As shown in FIG. 2, the edge configuration 14 is provided with a tapered portion 22 and a bevelled edge 24 defining bevelled surface area 26. Mutually opposed bevelled edge portions 24 are placed into confronting relationship (See FIGS. 3-5). The bevelled edge portions 24 define a seam 28 which extends longitudinally along the extend of the confronting edge portions 24.

The joint system 10 includes an adhesive base compound 30 which is utilized to increase the bonding strength for the joint. Of course, the tapered and bevelled edge surfaces 22 and 26 are suitably cleaned prior to application of the base and joint compounds. Since the wallboard outer layer 18 includes gypsum, a PVAC type adhesive can be used. This adhesive, given the fact that there is increased surface area by virtue of the bevelled edge 24, promotes improved adhesive joint strength when the adhesive sets. It will be appreciated that although PVAC can be used because of its good intrinsic adhesion to gypsum type boards, it will be appreciated that the present invention contemplates other adhesives.

Also, it will be appreciated that if other building materials are used for the structural panel, other types of adhesives compatible therewith are to be used. Also, the PVAC adhesive base 20 has sufficient toolability and can easily fill 16 the seam 28. In this regard, PVAC is flexible after being applied such that, for example, it can be bent at room temperature without breaking.

After the adhesive base compound 30 has been applied, spread and smoothed as by a caulking gun and putty knife, into the seam 28, the joint compound 32 is applied over the adhesive base compound. The joint compound is selected should have sufficient strength to not only facilitate the adhesion strength of the joint, but also the joint compound should facilitate a subsequent finishing operation. The joint compound should cover the base compound as well as cover the tapered surfaces. A wide variety of joint compounds are contemplated, such as GOLDBOND®. It will be appreciated that the selection for the type joint compound in combination with the adhesive is such as to yield performances which resist cracking and avoid the need for a reinforcing tape.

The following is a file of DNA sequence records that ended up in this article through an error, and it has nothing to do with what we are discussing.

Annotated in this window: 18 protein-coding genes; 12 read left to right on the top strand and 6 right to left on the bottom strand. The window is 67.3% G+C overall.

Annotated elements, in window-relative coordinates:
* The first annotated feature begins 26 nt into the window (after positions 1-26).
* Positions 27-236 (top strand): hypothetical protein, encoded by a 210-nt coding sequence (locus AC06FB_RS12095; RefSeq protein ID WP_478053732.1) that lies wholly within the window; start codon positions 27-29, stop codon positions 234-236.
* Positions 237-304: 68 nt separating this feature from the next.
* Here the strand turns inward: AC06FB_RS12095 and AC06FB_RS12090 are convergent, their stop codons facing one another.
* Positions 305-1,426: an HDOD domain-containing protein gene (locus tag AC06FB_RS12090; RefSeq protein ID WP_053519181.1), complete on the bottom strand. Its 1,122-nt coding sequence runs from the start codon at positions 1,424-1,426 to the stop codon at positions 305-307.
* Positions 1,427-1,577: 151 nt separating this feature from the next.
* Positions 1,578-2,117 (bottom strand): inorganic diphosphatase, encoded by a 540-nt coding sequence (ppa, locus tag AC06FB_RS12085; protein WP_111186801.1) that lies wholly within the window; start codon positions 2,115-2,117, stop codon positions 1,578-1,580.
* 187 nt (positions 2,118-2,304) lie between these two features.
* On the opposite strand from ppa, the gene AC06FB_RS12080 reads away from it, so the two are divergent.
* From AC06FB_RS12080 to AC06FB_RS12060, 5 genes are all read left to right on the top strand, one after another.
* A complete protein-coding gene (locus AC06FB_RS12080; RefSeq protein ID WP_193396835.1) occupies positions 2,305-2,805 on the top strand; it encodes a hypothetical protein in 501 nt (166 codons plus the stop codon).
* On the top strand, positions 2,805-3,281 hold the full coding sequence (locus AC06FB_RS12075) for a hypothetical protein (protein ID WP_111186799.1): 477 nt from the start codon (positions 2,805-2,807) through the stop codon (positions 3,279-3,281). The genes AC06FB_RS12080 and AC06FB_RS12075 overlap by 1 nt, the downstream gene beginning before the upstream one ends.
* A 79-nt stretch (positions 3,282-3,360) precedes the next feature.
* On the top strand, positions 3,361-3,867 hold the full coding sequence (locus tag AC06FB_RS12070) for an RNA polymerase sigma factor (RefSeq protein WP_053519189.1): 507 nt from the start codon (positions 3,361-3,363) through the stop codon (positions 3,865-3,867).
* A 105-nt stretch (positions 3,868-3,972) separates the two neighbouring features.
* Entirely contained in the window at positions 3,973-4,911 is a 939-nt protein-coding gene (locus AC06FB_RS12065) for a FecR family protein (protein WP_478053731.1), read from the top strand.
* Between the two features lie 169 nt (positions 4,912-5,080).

According to the present invention, it will be recognized that certain changes may be made in the above described system and method for joining structural panels without departing from the scope of the present invention herein involved. It is maintained that all matter contained in this description shall be interpreted as illustrative and not in a limiting sense.

Patent Citations
Cited PatentFiling datePublication dateApplicantTitle
US3180058 *Jul 15, 1959Apr 27, 1965Kaiser Gypsum Company IncJoint structure for plasterboard
US3576091 *Jul 24, 1969Apr 27, 1971Nat Gypsum CoDrywall joint systems and method for making the same
Referenced by
Citing PatentFiling datePublication dateApplicantTitle
US5487250 *Feb 22, 1994Jan 30, 1996J. P. Walls, Inc.Predecorated wallboard joint and method of joining predecorated wallboards to form a concealed joint
US5537797 *Nov 22, 1993Jul 23, 1996The Salk Institute For Biological StudiesModular concrete form system and method for constructing concrete walls
US5810956 *Jul 1, 1996Sep 22, 1998Itw Foamseal, Inc.Method of filling a seam of a panel assembly using a thixotropic polyurethane elastomeric filler adhesive